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Little Elm Man Conquers 26 Mile Backpacking Trip Without A Tent To Highlight The Cowboy Camping Experience

Outdoorsman Mark Wilcox hiked 26 miles in Big Bend National Park and hopes to inspire others to enjoy nature’s beauty with backpacking and cowboy camping

LITTLE ELM, TEXAS, UNITED STATES, November 18, 2021 / — A Texas outdoor enthusiast, author, and business owner is sharing his latest backpacking experience with others in hopes of inspiring them to get out and explore the world around them. Mark Wilcox, published author and co-founder of the digital magazine Camping Forge, recently completed a 26-mile backpacking trip in Big Bend National Park. This feat is more remarkable because he did it without a tent.

Wilcox’s latest adventure is a type of camping known as cowboy camping. Cowboy camping involves sleeping without a tent or camper out in the open, simply with a sleeping bag on the ground. This camping style gets its name from scenes from movies of the Old West where cowboys can be seen sleeping on the ground under the stars. In addition to engaging in cowboy camping himself, Wilcox also shares his knowledge with others through Camping Forge and his books in hopes of building interest in the cowboy camping experience.

While this form of camping may seem unrealistic or daunting to people who haven’t tried it, Wilcox tries to dispel many common misconceptions about it. While a tent will help protect against smaller non-threatening animals, rodents, and possibly insects, it doesn’t protect campers against larger, more dangerous threats like bears. Bears tend to gravitate towards food, so whether a camper sleeps in a tent or trailer or out in the open, the main factor for safety is sleeping at least 100 feet away from any cooking sites or food storage containers.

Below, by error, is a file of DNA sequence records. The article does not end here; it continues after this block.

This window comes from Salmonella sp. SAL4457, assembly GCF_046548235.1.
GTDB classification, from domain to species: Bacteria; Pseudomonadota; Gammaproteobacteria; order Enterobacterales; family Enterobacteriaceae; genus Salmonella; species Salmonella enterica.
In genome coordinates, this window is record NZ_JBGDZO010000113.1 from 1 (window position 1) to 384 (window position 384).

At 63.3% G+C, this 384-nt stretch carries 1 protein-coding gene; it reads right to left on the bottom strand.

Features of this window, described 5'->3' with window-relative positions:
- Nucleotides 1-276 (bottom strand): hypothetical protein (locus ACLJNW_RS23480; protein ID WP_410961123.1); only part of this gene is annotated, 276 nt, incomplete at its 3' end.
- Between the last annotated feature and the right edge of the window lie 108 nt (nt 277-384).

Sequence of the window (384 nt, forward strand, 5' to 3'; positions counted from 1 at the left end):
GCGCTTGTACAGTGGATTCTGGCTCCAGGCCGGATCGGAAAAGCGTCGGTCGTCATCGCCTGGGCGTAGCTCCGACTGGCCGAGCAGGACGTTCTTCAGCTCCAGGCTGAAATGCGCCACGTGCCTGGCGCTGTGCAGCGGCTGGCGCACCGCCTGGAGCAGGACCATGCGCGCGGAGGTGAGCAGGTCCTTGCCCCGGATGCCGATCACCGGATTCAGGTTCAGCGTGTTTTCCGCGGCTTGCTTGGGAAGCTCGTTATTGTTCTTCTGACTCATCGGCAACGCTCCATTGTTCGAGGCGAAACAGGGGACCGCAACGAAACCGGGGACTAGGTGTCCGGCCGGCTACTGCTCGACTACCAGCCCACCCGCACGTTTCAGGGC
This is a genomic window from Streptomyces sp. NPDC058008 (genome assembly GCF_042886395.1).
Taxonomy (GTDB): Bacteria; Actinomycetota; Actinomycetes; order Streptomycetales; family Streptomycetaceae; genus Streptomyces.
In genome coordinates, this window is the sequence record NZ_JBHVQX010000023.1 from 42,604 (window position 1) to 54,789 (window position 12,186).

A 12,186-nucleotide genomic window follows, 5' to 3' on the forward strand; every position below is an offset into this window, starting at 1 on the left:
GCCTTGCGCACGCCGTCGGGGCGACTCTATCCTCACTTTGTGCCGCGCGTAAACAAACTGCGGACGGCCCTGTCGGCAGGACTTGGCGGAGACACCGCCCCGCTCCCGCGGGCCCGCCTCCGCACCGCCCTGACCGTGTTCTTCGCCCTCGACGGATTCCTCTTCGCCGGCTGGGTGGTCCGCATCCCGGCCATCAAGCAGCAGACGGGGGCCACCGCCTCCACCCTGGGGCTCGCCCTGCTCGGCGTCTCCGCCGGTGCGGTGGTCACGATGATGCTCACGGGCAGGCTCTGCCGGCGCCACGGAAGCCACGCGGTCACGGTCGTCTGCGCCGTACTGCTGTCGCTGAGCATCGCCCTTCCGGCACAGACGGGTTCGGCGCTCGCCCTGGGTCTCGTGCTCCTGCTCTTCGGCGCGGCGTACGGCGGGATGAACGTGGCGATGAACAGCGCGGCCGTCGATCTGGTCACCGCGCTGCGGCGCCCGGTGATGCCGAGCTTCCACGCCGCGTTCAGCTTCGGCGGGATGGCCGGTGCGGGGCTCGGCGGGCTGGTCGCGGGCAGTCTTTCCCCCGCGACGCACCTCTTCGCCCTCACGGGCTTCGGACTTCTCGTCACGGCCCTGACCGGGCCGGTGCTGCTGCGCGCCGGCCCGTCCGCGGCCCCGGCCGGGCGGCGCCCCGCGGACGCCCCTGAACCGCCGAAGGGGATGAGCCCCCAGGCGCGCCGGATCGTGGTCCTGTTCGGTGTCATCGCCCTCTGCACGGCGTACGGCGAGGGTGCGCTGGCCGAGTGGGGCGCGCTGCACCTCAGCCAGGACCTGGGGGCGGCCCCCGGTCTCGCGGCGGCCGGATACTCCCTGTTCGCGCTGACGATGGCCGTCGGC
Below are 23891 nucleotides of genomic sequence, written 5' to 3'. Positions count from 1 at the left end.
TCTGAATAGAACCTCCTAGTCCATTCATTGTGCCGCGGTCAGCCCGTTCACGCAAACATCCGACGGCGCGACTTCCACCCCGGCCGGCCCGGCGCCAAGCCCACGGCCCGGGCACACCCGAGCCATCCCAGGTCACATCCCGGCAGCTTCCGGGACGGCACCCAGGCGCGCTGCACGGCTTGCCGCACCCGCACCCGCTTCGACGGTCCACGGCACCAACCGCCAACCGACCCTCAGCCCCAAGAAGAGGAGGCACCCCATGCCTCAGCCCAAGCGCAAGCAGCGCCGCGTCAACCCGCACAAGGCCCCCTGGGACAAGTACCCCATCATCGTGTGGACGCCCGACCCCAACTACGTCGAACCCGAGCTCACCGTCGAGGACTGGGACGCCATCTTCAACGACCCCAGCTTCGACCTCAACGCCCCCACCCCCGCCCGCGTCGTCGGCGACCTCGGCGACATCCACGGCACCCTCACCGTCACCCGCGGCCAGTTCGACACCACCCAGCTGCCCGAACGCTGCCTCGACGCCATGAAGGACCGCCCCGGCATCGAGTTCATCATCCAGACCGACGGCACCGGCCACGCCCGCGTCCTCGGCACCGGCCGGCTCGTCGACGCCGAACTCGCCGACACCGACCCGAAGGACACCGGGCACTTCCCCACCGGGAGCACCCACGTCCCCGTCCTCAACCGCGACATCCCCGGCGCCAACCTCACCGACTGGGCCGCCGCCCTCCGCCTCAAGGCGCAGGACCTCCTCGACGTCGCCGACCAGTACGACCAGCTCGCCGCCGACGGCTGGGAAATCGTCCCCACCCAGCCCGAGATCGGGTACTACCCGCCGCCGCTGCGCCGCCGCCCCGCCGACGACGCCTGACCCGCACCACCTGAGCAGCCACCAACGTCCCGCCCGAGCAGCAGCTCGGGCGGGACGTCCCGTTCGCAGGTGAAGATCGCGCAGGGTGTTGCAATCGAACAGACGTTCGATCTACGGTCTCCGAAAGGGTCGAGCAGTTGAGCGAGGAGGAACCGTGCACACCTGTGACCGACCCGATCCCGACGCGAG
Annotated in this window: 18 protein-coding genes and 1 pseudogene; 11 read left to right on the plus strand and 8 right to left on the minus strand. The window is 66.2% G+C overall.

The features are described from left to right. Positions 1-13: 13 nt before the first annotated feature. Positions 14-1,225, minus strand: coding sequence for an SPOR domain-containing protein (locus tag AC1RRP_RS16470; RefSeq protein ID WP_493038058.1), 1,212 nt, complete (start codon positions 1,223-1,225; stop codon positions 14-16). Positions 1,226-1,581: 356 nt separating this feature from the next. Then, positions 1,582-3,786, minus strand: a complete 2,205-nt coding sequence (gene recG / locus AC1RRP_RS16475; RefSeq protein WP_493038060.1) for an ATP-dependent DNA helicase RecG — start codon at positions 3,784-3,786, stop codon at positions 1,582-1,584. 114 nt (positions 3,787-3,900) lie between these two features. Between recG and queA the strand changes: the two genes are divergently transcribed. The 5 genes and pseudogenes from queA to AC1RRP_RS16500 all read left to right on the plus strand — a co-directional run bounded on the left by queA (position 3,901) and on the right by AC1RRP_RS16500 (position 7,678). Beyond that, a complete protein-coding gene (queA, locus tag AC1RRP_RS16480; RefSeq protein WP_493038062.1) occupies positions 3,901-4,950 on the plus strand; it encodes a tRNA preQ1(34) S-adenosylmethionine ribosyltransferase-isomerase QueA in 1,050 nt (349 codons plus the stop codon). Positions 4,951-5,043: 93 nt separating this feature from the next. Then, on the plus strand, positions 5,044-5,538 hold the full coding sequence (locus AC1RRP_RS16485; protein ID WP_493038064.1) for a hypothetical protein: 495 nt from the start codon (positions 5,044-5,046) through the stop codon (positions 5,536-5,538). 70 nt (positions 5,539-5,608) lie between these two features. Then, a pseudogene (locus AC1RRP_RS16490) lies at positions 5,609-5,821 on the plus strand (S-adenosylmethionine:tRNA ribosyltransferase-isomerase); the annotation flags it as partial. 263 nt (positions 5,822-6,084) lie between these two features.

For those looking to try cowboy camping, Wilcox recommends a few items. A couple of tarps are valuable, as campers can place one on the ground to provide insulation and keep their sleeping space dry, while one above can help protect against precipitation if needed. Additionally, a sleeping pad can provide extra insulation and comfort. Finally, a comfortable sleeping bag rated for the weather conditions and temperatures you expect to encounter is the most critical piece of the cowboy camping puzzle.

Wilcox encourages others who may be thinking about giving cowboy camping a try to consider trekking to Big Bend.

“Big Bend in the fall is the ideal cowboy camping environment because of the lack of rain, cool weather, and no bugs,” said Wilcox. “I encourage all outdoor enthusiasts to give cowboy camping a try. It’s truly an experience like none other sleeping underneath the stars and taking in your surrounding environment. “

Other advice Wilcox offers to cowboy campers is to try it when the weather is nice and insects are hibernating to mitigate pesky nighttime visitors.

To learn more about cowboy camping and get other helpful camping tips, visit the Camping Forge site at

Mark Wilcox
Camping Forge
+1 469-383-8497
email us here

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